After living in the mountainous forests for over a year, I quickly came to the realization that I didn’t dislike rain. What I did not like were the rainy days in a concrete jungle on pavement with gloomy cars passing by. In the forest, rain fills the atmosphere with the sound of tapping leaves and earthy smell, accompanied by mushrooms sprouting soon after. Even though the path on the trail I built is the same path every single day, it is astonishing how different it looks, smells, sounds, feels. During my daily walk down and up the trail, I have come to realize how incredibly subtle, yet persistently consistent change takes place, in the forest in nature, and equally within our everyday lives.
Being a person who wants everything yesterday right this moment, where soon is pretty much now or never, it took me quite a while to come to terms with the fact that change can be initiated intentionally, based on the actions we choose to take. What I see as the essence of behavior change. Having been raised in a family that moved every 2-3 years to different countries, I was always given the opportunity to radically change via external forces. Moving to a new country was a perfect excuse to restart your life from scratch on an empty canvas. The delight was in being able to recreate oneself to any identity you chose to be, because nobody knew you at all. So, in a way, I became dependent on radical change that were externally generated. I learned to lean into it and recreate it myself.
Yet being surrounded by trees for the last year, spending a large portion of the time on my own, I have gradually become much more comfortable with the idea that a change that is less radical can be self-generated from within. And at times, these less radical yet consistent intentions can be far more profound with positive repercussions. With this in mind, I began to explore ways to self-generate behavior change, and nail down the pieces of the puzzle that are foundational to this process.
Scaffolding 1: Action
First and foremost, you want to be able to convert the change into something that is possible, instead of overwhelming. This isn’t about motivation. It’s more about how earnest and compelled you are to change, and to make it realistic. Converting from rumination to making it something you are willing and ready to act one step at a time.
For self-generated change to take place, it helps to deconstruct the change into concrete actions. The action you create needs to be doable, with a good balance of being not too easy that it doesn’t feel like you’re doing anything, versus not too difficult that you become paralyzed. It begins with clarifying the nature of the change, what is needed to attain that change, and make it easy to act upon daily.
You may for instance want to change the course of your career. For this, you may decide to attend a course that specializes in training you to attain this skill/knowledge. Of course, this doesn’t have to be something that is life-altering. I know of many people who have picked up learning a new language or musical instrument during the 2020 pandemic.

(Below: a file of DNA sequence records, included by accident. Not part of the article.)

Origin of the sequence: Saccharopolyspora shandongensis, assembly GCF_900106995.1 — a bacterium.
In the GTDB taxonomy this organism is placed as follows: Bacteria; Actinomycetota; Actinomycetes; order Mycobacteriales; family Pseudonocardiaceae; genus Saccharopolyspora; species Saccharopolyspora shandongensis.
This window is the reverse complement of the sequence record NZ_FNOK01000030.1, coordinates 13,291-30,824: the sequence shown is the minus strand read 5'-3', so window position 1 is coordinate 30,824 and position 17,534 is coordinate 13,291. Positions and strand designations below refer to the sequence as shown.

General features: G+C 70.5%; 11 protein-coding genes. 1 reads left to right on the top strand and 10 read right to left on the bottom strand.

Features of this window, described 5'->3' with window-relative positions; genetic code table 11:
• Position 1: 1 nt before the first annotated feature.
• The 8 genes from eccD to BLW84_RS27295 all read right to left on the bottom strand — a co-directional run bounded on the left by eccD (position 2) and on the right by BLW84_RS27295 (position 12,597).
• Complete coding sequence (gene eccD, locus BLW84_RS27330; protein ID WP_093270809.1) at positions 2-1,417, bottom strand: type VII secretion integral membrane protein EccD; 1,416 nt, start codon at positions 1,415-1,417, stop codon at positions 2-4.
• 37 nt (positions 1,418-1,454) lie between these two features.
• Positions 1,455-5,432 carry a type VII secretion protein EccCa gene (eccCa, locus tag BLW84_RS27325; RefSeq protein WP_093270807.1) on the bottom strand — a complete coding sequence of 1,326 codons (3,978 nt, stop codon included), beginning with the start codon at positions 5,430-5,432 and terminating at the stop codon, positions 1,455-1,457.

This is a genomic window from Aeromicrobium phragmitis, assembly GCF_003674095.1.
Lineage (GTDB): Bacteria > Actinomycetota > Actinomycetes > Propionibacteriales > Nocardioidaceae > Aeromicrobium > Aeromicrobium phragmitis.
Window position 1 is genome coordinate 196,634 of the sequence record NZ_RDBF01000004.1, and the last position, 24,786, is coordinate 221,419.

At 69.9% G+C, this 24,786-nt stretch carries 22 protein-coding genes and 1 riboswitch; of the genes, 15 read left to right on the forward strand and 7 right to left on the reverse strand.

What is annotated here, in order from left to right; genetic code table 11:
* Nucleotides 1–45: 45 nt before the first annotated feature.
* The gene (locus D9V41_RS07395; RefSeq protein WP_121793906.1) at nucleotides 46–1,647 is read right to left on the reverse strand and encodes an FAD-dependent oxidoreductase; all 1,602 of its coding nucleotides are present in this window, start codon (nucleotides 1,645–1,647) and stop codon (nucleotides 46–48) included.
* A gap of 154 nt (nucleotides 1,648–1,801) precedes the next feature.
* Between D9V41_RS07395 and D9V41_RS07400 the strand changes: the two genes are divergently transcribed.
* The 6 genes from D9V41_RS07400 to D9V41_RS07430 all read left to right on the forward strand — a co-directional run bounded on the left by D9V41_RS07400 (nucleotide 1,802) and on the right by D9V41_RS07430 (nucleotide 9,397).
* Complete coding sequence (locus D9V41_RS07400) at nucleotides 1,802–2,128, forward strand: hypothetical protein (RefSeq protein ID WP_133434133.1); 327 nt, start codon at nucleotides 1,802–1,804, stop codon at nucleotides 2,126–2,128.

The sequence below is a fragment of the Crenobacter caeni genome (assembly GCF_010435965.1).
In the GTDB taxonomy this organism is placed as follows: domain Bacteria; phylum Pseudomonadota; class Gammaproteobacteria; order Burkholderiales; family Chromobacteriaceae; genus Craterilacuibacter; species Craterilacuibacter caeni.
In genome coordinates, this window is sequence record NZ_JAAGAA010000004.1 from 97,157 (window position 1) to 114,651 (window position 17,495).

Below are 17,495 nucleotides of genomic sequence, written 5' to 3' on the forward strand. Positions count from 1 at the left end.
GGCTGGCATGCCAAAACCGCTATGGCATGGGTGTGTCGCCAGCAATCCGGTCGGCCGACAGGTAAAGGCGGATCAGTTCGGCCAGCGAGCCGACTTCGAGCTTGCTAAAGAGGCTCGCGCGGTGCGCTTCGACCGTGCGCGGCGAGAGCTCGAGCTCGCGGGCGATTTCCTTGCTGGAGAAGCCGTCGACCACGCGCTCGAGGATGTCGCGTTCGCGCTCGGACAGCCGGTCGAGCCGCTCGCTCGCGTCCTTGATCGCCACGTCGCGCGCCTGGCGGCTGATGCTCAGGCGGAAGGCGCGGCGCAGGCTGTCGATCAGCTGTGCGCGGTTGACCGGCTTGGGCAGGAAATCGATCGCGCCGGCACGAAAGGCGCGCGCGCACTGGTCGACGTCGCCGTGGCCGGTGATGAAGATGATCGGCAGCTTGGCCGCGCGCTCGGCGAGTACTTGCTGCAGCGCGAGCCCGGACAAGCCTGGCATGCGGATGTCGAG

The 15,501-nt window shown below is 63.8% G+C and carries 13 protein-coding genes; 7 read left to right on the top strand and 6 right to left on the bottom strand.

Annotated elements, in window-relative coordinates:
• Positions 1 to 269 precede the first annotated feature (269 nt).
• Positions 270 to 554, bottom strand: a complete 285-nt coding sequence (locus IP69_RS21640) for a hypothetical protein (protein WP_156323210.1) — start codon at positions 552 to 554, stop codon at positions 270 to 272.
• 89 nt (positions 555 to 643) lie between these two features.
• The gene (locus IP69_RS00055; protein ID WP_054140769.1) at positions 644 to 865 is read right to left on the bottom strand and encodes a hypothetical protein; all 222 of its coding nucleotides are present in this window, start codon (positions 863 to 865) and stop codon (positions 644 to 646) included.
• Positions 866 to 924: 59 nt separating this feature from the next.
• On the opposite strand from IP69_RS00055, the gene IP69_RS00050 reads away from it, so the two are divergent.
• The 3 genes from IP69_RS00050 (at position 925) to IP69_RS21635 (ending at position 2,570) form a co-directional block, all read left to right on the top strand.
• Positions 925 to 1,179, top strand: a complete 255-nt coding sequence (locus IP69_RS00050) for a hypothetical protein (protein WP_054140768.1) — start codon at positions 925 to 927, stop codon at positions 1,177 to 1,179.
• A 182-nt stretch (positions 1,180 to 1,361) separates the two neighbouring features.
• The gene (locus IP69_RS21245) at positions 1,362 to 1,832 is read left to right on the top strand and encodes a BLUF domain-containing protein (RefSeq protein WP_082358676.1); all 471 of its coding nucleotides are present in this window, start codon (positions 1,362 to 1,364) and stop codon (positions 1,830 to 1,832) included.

Important thing is, whatever change you want to initiate, you convert it into what’s tangible, doable, realistic, and can be compartmentalized in time increments. By doing so, it becomes something you can confirm if it was done or not, and it will also give you the possibility to reduce or increase the amount, depending on the day. Here, a good framework one can reference is that of the SMART (Specific-Measurable-Attainable-Realistic-Timeframe) goals.
Scaffolding 2: Narrative
The final touch I personally like to add, is storytelling, creating a narrative. With the change you have in mind, you begin to build an idea of what kind of person you want to become though it. The process is like newly adding a personality to who you are, by thinking of what aspects of the change makes it more aspiring and appealing for you. Here, it helps to focus on building a positive image of who you want to become, instead of trying to remove the negative traits of what you dislike about yourself.
Often, the image we create and associate ourselves with eventually end up becoming a part of one’s identity. For example, when I shifted from being a vegetarian to an omnivore, the hardest part was letting go of my identity as a vegetarian. By stating I am a vegetarian in Japan in the 90s when the concept of vegetarianism was non-existent, I felt somehow I was making an intentional choice that was unique, progressive, and out of the social norm. So, when I decided to remove that identity suddenly, I realized how attached I was to it.
What kind of person do you want to become? What behaviors does this person embody? Where does this person go? What type of choices will this person make? What will this person be doing to better themselves on a daily basis? What kind of habits/routines will this person have? What are the types of things this person will focus on? Who will be the type of people this person will choose to spend quality time with? Digging these questions in relation to the actions you have created will make the action more precise and associated with a positive image of whom you want to become through this change.
Scaffolding 3: Design
Once the change is broken-down into clear actions and positive narrative, next will be to schedule it into your daily life. You need to design a structure that facilitates the action to take place. You want to create a space where you can be ready and willing to prioritize this action over everything else you do, in a manageable balanced way in relation to your life.
Here, accountability is key. Be it accountability to yourself, or to others, whatever works for you is what is the best. Some people do well by announcing their actions out loud to other people. Others do better by simply making a promise to themselves.
One of the simplest ways to ensure this is to put it into your calendar on a time that is least distracting and most manageable for your lifestyle. It can be 5 minutes every morning, or 15 minutes during lunch time on weekdays, or 30 minutes every weekend. This can be your own private calendar, or a shared calendar with your family, friends or colleagues.